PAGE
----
We live in such weird times. I'd love to be alive X amount of time in the future to see how this period of history in America is seen through the filter of time and change.Last edited by Lord Gonchar, Thursday, August 20, 2015 6:15 PM
Lord Gonchar said:
We live in such weird times. I'd love to be alive X amount of time in the future to see how this period of history in America is seen through the filter of time and change.
I bet the dinosaurs said the same thing. I just hope I get to be near Gonch in the Enthusiast Exhibit at the Misfit Museum.
We'd be displayed in the "Early 21st Century Dumbasses & Pussies" wing...except that you and I wouldn't.
Because we're not.
I don't feel strongly enough either way. I am interested in what people who do not think about roller coaster every day think on the subject and the psychology of a person's knowledge of safety at a park. A lot of my posts are less opinion, and more just brainstorming out loud to try and wrap my head around the subject.
I don't want anyone to die in this way, so I try to come up with solutions to prevent it from happening in the future. I do not blame the park for not trying harder, because it didn't seem necessary until this happened. Now that we know that people will take a chance like this, maybe we need to think about what can be done to prevent it from happening again.
When the guy in the article talked about improving the signage on the fences, all I could think of was these signs in Dinosaurs Alive.
Take it with a grain of salt - but someone on Reddit posted that they got information from speaking to an officer who was at the scene that the man was quite intoxicated.
I don't know whether or not it's true, but it would certainly explain why he thought it was a good idea.
Should Cedar Point stop selling alcohol now? HAHA!
It would certainly help explain the "why in the hell did you decide to..." questions.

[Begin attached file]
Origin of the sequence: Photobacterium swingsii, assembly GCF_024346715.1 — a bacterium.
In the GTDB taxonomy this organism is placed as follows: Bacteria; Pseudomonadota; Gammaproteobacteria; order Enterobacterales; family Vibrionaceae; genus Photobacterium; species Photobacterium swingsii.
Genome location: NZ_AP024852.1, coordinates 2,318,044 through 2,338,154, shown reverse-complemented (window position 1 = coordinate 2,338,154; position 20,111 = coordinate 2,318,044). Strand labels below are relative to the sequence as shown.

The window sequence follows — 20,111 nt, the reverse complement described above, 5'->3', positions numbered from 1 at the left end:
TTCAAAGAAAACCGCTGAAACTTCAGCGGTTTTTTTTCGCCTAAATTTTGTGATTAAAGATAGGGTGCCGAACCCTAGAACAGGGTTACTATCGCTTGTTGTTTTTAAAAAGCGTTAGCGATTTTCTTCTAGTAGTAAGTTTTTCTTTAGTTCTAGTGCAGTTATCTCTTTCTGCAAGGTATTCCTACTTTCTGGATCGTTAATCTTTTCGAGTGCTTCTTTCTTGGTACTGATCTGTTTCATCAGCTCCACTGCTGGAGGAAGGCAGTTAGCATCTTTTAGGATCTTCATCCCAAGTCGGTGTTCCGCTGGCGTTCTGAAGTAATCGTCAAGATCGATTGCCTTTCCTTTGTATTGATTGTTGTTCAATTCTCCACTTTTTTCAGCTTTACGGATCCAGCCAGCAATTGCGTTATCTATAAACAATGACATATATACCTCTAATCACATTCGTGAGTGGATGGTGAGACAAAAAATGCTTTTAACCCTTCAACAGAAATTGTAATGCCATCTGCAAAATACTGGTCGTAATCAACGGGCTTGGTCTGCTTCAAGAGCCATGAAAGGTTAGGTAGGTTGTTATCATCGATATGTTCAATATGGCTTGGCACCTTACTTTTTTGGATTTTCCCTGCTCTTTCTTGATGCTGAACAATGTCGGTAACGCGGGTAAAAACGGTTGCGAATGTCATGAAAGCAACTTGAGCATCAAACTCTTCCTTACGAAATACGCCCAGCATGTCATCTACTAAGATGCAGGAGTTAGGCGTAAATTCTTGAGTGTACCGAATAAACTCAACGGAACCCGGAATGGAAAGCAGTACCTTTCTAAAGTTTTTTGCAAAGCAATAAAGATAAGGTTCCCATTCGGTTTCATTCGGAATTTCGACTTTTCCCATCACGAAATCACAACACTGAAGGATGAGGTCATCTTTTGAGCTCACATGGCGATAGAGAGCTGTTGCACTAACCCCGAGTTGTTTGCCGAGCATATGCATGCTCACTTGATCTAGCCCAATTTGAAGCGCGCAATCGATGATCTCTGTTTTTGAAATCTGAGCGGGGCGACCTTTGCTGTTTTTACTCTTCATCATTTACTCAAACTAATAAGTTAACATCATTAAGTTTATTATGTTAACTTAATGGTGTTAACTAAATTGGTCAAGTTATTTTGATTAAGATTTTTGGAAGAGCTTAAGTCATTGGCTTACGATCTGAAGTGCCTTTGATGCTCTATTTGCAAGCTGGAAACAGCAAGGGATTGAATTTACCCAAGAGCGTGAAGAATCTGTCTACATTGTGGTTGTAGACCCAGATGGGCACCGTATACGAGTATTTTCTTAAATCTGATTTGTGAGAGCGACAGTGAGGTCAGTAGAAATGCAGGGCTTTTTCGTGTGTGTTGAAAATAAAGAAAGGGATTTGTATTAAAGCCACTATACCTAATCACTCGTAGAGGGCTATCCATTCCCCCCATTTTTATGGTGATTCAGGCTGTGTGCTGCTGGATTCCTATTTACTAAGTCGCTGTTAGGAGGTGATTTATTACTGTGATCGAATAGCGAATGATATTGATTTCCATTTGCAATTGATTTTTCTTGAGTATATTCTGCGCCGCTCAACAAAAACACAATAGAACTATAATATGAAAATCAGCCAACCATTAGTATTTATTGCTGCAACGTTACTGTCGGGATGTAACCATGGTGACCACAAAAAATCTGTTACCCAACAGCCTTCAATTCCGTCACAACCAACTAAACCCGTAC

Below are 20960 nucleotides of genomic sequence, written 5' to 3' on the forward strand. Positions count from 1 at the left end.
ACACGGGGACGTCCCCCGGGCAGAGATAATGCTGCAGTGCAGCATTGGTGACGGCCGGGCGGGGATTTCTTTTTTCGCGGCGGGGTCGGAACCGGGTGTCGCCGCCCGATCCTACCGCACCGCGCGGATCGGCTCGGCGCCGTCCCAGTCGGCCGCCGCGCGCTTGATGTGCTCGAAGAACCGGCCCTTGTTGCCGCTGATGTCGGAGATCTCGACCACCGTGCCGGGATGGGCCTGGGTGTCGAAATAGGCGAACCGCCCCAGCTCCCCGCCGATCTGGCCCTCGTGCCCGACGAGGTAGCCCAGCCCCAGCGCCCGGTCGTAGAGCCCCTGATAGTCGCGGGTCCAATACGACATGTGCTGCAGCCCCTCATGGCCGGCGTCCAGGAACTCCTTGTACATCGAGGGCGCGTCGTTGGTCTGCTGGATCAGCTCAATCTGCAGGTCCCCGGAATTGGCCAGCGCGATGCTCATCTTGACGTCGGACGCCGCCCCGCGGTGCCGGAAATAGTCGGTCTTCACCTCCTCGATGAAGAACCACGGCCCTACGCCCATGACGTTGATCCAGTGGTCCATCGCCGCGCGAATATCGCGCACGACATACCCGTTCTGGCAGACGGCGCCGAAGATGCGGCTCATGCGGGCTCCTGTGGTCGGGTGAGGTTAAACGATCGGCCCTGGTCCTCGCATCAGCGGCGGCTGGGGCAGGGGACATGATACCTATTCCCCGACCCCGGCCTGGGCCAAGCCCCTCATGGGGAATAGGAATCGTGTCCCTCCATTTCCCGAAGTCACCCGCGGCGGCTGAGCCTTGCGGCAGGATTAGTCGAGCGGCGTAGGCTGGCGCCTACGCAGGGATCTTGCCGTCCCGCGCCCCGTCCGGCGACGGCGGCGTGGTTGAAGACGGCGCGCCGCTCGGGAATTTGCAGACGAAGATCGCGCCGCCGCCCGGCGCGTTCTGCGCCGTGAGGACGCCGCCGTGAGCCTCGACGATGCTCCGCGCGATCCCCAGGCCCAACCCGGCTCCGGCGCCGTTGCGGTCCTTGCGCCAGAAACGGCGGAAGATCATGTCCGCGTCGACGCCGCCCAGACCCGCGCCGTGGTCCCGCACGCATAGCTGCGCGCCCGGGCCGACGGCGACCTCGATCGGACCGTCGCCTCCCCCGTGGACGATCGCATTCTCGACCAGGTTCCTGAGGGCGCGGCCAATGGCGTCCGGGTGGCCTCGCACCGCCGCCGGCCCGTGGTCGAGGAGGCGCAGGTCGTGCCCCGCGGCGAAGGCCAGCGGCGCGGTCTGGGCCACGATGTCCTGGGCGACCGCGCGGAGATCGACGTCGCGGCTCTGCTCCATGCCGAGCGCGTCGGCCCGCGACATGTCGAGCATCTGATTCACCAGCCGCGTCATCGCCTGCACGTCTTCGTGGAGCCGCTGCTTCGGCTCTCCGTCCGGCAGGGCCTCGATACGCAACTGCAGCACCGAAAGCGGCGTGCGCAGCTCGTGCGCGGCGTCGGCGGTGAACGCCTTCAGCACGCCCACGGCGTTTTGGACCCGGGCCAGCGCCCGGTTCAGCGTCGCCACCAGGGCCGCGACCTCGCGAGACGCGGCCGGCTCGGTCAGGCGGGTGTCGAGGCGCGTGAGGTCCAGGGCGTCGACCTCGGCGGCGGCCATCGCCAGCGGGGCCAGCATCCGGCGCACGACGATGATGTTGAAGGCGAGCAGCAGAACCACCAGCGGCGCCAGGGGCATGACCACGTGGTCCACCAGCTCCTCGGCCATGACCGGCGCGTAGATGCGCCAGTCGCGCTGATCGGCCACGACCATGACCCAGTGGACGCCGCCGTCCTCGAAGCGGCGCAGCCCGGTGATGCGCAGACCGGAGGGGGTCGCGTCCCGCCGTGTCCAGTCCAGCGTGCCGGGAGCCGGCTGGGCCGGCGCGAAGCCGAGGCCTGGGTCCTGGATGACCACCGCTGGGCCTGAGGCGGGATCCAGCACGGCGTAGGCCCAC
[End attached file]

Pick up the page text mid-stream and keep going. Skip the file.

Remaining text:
But, like Jeff and Pete brought up on Pointbuzz - if he was truly killed instantly, how could they know he was drunk without an autopsy or toxicology report.
^I can think of two ways (not that I know whether either applies, and I'm too lazy to go back and find out):
First, the EMTs could have smelled alcohol on him.
Second, the others in his group may have indicated he's been drinking.
To that point, you could smell alcohol after one or 2 drinks. His friends might have said something, but really - it's gonna be expensive to get that hammered at CP.
Really, really expensive. Cedar Point hates Poor alcoholics.
if he was truly killed instantly, how could they know he was drunk without an autopsy or toxicology report.
This will undoubtedly be a coroner's case. For any patient brought to the ER DOA, or who dies while in the ER, we are mandated to call the coroner's office before the body can be released. Even a patient whose death is not unexpected, such as a terminal cancer patient on hospice. That way if there are any possible concerns, the coroner is aware before the body can be cremated. A case like that, the coroner would decline.
In this case, there will be an autopsy. Even though the cause of death is obvious -massive blunt force trauma - the toxicology report is critical. It will take several weeks before the coroner could issue an official report. All reports now concerning alcohol use would have to be observed or speculation.